In this second instalment of the ‘Lucca le Pou’ stories, we return to Lucca and his band of misfits almost exactly where we left them – struggling with the aftermath of war, deep in the heart of their beloved city, which is on the brink of collapse.
Turmel once again takes us on a journey – in every sense of the word – as our characters, both old and new, form a diverse community and discover their changing landscape. Growth and adaptation are the two key themes in this second novel, and the reader delights as Lucca transforms into a well-rounded man.
For me, it is always enjoyable when the next novel in a series begins almost exactly where we left off. Of course, there is a sense of mystery to skipping along the chronology, and there are indeed times where a break of a few years (or more) is needed. But in Acre’s Orphan, it works to pick up where the previous book ended. As a reader, I wasn’t left playing catch up or wondering how Lucca progressed further through into manhood. Instead, I was able to read about it first-hand, to witness the decisions that were made by Lucca and his friends in the wake of such a terrible defeat and among such impending dread. There were moments where it was slightly jarring – for example, there were instances where it was explained too literally that Lucca, or someone else, was referring to something that happened in the first book. This mainly happened within the first chapter or so though, and once the creases had been ironed out and we were back in the bustle of Acre once again, everything ran much smoother. Turmel left it to the reader to decide what they did and didn’t remember about what had happened, reminding us of vital information in a much more subtle way, and in a tone that fit the characters.
As mentioned, this book is all about the journey. In fact, the majority of the novel concerns the physical journey that the group take from Acre to Tyre, leaving the dirt and chaos of the city behind (comforts for Lucca) and immersing themselves in the outdoors. For the first time Lucca explores outside the walls of Acre. He tastes the fresh air, takes shelter beneath trees, and picks fruit from the trees themselves. While he is aware that his mission is an important one, Turmel manages to make him act like a young man too. He is frightened, curious and gleeful at the little things. Most importantly though, we start to see him think more about other people and their needs. While the Lucca before is not necessarily a ‘nasty’ person, he can be accused of being slightly naïve and – as children often are – self-centred. In this second novel, the reader is gradually presented with this new, dignified Lucca, without losing the personality traits which we have come to know and love.
Lucca also realises his own strength, as some confrontational scenes in the book show us. However, this isn’t always in the physical sense – he is after all still a small child – but more in the way of courage. What’s more, it is refreshing that he is seemingly learning this confidence from a female counterpart, someone who he is initially wary off – a spirited young girl who goes by the name of Nahida. Nahida has an incredibly tough exterior, and it’s fair to say that she knows her own goals. She intrigues Lucca, who has perhaps never seen this in a woman before, especially not one close to his own age.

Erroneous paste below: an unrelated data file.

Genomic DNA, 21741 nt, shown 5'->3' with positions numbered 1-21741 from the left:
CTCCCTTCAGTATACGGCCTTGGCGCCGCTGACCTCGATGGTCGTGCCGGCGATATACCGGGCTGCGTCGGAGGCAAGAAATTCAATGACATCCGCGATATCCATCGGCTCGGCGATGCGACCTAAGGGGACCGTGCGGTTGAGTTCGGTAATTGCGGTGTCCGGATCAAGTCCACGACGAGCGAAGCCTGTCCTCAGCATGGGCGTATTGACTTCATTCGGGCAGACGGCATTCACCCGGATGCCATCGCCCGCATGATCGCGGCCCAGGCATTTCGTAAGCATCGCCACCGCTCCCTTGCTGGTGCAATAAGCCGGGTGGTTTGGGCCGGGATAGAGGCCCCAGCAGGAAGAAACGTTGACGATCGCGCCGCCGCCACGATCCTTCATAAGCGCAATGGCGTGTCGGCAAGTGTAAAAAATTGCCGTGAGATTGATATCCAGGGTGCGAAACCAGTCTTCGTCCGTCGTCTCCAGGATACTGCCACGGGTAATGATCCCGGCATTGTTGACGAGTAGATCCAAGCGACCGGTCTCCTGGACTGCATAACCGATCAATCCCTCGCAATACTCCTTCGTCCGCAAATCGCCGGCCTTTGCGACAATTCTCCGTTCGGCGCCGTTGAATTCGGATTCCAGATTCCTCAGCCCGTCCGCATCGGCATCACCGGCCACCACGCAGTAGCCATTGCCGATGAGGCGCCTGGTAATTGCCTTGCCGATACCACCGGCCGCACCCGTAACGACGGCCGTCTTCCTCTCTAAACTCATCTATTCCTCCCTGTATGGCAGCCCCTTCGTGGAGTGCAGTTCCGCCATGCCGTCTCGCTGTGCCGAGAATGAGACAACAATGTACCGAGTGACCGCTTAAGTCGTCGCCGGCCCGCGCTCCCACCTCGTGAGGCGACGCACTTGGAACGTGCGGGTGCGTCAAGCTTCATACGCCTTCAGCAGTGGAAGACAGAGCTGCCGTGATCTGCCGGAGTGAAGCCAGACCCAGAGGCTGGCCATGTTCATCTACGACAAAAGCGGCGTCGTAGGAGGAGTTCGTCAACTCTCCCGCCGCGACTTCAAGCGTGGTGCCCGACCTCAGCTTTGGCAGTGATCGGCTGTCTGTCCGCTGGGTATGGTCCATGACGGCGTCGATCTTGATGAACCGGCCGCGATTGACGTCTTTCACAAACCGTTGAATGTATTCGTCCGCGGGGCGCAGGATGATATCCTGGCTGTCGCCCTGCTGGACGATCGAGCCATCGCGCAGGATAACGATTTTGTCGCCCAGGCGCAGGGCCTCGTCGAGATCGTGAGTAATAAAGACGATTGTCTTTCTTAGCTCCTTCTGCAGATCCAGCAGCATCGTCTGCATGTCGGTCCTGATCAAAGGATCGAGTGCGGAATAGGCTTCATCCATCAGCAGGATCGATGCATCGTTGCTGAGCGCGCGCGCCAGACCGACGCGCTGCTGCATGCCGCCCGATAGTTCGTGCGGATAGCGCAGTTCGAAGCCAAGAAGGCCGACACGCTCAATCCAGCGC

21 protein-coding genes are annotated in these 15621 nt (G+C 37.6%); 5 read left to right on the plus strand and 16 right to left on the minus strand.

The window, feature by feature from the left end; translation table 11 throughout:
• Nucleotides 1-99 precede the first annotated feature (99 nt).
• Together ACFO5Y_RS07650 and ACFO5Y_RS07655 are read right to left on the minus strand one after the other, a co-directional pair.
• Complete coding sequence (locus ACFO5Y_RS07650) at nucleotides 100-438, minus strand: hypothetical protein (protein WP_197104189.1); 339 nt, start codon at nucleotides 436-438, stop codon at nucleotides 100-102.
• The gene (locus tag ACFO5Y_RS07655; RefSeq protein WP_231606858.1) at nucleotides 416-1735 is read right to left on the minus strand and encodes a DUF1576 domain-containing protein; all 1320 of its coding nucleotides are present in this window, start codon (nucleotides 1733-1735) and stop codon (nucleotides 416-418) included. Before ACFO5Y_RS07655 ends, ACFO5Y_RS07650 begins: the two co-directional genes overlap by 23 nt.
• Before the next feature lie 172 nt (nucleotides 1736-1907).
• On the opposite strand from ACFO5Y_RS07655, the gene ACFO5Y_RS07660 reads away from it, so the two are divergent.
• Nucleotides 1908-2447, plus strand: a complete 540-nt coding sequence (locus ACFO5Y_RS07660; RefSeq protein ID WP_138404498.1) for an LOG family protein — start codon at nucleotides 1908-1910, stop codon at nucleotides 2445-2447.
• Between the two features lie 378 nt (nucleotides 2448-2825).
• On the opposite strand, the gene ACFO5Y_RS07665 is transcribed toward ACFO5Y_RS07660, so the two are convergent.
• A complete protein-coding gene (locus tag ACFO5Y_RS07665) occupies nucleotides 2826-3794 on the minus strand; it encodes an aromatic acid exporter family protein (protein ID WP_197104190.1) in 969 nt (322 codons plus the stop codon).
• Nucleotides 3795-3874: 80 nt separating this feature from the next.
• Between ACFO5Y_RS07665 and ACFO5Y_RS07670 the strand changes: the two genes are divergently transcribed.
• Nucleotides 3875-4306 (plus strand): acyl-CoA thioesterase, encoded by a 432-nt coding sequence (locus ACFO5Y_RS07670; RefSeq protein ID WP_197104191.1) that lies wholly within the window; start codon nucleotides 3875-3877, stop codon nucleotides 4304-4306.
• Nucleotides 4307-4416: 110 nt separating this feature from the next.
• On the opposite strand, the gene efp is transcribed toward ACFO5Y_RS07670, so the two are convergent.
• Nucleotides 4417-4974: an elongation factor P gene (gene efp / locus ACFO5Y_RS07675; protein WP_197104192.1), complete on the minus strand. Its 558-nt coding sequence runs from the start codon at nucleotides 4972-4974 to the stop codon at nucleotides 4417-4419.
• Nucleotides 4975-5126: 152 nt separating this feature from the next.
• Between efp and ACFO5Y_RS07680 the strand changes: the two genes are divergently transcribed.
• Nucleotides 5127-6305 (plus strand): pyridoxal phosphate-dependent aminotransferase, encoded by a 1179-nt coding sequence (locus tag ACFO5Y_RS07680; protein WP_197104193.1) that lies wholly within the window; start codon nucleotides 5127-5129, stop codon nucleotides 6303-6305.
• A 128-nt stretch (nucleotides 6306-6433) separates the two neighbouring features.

There is something deeper to Nahida though, as Lucca and the reader soon learn. She is emotional, kind, eager to learn and be part of a community despite her hardened shell. In fact, many of the female characters in this second novel are presented as more complex, which I really enjoyed. In historical fiction in particular, it is often easy to dismiss or belittle the presence of women, as their factual impact is not widely documented. It is refreshing that Turmel did not fall victim to this, and included strong, caring women at the forefront of his novel. While the Sister is an important character in the first book, she doesn’t really venture beyond the role of empathetic caregiver. In this book however, her resilience is shown. Lucca is more reliant on her, but not in a way that is shown to jeopardise his manhood. Sure, she’s still ultimately that caregiver, but by the end of the novel she is a well-rounded motherly figure, and the depth of personality is something that stays with the reader.
This is a time and place that Turmel has obviously researched well, and like his first novel, Acre’s Orphan is an enjoyable read. The pacing was perfect, and I liked that even though they are surrounded by such turmoil, Turmel took the time to take the reader through each little step – nothing felt rushed or overlooked, and we were once again back in the curious environment that was the Crusader Kingdom.
Acre’s Orphan is available here.
Acre’s Bastard review can be found here.
Reviewed by Mariah Feria
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